In some cases the best bet for agency perpetuation is to sell, and there’s a right way — and many wrong ways — to do it.
When it’s done correctly, a sale can be of great benefit to both buyer and seller, with long-held books of business transitioning almost seamlessly from one owner to the next. When it isn’t, the results can include a loss of long-standing clients for the new management, an unsatisfactory deal for either party and even possible costly litigation down the road.
Al Diamond, president of Agency Consulting Group Inc. in Cherry Hill, N.J., a consulting practice founded in 1980 and dedicated to the needs of independent agents throughout the U.S., has seen the mistakes made by many a producer who thought they were making the right moves after they decided to sell. And between six to 12 times a year, he gets the same phone call from agents’ widows telling him their late husband left her instructions to call him, should they die before being able to execute their agency’s transition.
“At that point,” he says, “It’s too late.”
Much of what goes into an agency sale seems like common sense, but there are many bases to cover — and multiple steps during which both buyer and seller must be mindful, says Diamond, who is working on a book on the subject.
For many producers who’ve spent decades building a solid book of business, their agency and its continued earnings potential are their greatest assets. When pondering a sale, it’s best to ask yourself first: What is my agency worth to me, and what would it be worth to someone else?
See also: ESOPs: The road to business succession
Click through for the top 10 most critcal things to consider when selling your agency.
1. How much money do you need?
There are two key questions to ask when considering the sale of one’s agency, says Diamond: “How much is my agency worth, and how much do I need in order to retire?”
There are plenty of agents who have earned enough money and managed it well over the courses of their careers who, strictly speaking, don’t need the value of their agencies to sponsor their lifestyles for the next 20 to 30 years once their agencies are sold. The majority, however, either need to continue earning at least a reasonable percentage of their most recent income post-sale, or had better make sure they make enough money in a sale to live, once it belongs to someone else. As such, it’s important to know your minimum expectations when going to market.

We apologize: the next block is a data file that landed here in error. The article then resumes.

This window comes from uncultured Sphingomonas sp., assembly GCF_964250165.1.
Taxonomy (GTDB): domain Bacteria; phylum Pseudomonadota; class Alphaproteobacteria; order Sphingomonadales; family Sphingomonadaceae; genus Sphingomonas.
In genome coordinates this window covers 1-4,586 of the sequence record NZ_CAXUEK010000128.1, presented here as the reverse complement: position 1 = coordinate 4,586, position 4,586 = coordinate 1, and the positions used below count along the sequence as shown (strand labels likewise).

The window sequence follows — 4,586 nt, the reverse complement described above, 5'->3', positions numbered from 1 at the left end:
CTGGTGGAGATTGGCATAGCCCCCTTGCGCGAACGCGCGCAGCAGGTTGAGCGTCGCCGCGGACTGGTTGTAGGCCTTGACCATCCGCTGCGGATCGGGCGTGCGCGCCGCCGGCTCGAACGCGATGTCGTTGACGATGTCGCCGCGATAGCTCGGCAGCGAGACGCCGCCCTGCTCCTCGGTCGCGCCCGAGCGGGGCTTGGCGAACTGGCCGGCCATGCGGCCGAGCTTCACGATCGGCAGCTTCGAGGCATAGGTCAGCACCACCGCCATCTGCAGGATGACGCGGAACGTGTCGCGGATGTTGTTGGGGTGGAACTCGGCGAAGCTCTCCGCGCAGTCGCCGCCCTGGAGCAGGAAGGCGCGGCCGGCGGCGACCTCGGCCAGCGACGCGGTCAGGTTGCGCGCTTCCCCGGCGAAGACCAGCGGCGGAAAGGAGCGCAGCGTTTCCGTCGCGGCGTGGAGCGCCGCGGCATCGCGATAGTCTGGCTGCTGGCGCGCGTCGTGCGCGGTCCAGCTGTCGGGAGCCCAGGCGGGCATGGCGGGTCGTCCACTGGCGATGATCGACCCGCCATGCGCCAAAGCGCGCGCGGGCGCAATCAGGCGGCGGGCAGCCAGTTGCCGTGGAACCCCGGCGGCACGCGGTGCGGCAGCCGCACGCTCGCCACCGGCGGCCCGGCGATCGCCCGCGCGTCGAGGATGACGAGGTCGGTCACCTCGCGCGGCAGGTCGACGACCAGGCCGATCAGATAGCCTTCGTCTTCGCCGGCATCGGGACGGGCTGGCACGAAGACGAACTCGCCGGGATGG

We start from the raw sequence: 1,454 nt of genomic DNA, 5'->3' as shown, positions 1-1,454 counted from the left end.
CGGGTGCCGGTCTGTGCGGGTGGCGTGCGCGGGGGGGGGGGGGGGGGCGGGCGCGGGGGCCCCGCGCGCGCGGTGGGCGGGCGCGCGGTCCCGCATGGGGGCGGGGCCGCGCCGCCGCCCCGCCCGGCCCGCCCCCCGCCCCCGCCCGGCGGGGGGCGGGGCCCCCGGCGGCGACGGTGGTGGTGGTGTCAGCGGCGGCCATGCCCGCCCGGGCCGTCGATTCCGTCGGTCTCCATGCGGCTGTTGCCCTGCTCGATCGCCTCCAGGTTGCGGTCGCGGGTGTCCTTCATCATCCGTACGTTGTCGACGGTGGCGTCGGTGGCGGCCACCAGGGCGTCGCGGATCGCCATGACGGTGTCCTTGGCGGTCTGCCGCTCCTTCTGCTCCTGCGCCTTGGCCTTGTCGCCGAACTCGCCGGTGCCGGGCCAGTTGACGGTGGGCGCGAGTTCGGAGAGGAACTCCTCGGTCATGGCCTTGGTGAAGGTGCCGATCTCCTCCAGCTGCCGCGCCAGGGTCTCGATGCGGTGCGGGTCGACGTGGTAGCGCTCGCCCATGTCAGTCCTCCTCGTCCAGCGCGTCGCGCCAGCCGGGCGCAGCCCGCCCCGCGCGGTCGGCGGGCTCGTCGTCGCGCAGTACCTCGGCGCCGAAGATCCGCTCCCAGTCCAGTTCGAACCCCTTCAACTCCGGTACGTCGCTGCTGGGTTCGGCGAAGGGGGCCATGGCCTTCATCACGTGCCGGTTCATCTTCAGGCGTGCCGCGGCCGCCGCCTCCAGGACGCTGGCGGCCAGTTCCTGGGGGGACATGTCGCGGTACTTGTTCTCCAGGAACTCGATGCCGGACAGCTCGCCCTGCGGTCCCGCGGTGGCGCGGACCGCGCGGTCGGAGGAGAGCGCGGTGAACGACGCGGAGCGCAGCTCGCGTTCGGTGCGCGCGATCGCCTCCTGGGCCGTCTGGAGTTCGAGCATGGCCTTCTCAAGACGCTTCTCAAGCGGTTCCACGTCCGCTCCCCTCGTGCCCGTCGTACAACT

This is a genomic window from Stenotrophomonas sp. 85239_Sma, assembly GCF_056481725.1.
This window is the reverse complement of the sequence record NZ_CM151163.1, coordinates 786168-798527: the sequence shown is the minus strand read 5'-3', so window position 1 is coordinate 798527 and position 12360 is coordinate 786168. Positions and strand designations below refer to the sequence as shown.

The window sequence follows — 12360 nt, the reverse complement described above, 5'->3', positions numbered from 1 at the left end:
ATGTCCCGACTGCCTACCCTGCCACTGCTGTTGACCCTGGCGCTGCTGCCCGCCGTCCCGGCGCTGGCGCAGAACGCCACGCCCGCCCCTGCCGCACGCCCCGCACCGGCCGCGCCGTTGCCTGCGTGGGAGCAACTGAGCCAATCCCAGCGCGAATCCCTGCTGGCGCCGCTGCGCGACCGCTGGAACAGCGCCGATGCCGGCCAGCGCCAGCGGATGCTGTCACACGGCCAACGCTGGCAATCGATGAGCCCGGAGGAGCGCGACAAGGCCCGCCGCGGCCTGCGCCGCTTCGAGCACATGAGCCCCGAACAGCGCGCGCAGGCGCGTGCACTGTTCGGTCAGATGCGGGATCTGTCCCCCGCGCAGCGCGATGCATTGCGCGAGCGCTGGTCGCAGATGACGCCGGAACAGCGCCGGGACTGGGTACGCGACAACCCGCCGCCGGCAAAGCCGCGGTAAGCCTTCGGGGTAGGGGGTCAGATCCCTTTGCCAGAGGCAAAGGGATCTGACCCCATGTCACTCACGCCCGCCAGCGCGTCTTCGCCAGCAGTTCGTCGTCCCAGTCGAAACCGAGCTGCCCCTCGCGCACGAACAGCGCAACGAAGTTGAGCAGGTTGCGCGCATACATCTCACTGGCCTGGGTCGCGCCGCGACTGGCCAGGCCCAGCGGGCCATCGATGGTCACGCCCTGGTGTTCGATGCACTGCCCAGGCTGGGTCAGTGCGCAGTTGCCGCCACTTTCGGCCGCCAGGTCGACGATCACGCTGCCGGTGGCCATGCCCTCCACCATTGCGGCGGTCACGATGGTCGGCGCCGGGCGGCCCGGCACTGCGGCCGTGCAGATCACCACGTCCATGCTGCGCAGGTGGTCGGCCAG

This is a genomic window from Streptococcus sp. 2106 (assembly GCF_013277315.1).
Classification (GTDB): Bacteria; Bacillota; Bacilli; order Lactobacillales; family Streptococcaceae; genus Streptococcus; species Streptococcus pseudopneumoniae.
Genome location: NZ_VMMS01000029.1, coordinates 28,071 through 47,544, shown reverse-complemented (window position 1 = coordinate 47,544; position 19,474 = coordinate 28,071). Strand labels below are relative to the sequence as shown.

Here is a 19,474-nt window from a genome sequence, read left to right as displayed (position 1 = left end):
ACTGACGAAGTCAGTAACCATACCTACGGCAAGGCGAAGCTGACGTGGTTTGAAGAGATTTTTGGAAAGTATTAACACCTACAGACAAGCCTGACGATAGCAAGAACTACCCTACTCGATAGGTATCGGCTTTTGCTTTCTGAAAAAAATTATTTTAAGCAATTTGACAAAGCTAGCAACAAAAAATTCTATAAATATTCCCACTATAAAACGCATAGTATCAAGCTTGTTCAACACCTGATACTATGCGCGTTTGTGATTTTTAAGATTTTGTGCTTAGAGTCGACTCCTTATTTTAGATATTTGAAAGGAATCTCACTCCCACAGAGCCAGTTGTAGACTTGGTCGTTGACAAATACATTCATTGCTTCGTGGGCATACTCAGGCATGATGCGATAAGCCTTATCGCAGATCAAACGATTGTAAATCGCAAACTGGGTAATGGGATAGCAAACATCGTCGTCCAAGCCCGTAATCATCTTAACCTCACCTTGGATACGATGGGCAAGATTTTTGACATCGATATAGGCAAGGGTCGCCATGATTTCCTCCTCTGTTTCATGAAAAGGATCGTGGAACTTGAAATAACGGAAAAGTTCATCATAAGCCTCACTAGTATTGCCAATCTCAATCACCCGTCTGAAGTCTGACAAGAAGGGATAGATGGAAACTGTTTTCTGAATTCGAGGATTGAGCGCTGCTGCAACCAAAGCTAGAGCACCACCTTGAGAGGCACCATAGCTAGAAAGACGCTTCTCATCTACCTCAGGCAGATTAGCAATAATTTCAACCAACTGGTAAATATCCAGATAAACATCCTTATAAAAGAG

“Agents keep asking what a ‘good’ down payment is,” says Diamond. It’s not supposed to be a punitive issue for the seller to give the buyer 50 percent or any large part of the price in cash, he explains, but the tax ramifications should be figured into that; the bigger piece of money you get up front, the more you’ll just be giving up in taxes. A total cash payment requires the buyer to finance it through a bank at as much as 9 percent interest—interest that accrues to the bank, not to you.
An alternative strategy is for the seller to accept a payout over time at an appropriate interest rate (tagged to the prime rate at a minimum, or several points above) instead of a large down payment; many buyers like this option because they don’t have to come up with a substantial chunk of cash for a down payment. Protections should be put in place, however, to ensure knowledge that the new owners will continue to be able to pay for their investment (which we’ll discuss further in question No. 9).
2. Is your agency worth your projected asking price?
Will the agency provide at least enough earnings (profits less taxes) to warrant a buyer offering you at least what you need to sell the agency? Before even considering any offers, one must determine whether the agency will provide enough earnings to support your asking price. This can entail some house-cleaning.
Eliminate any bad debts from your books and get your financials straight. Prospective buyers, Diamond notes, “don’t look at your balance sheets from five years ago; they look at your balance sheets today. You have time to make sure it’s clean. Fix your numbers.”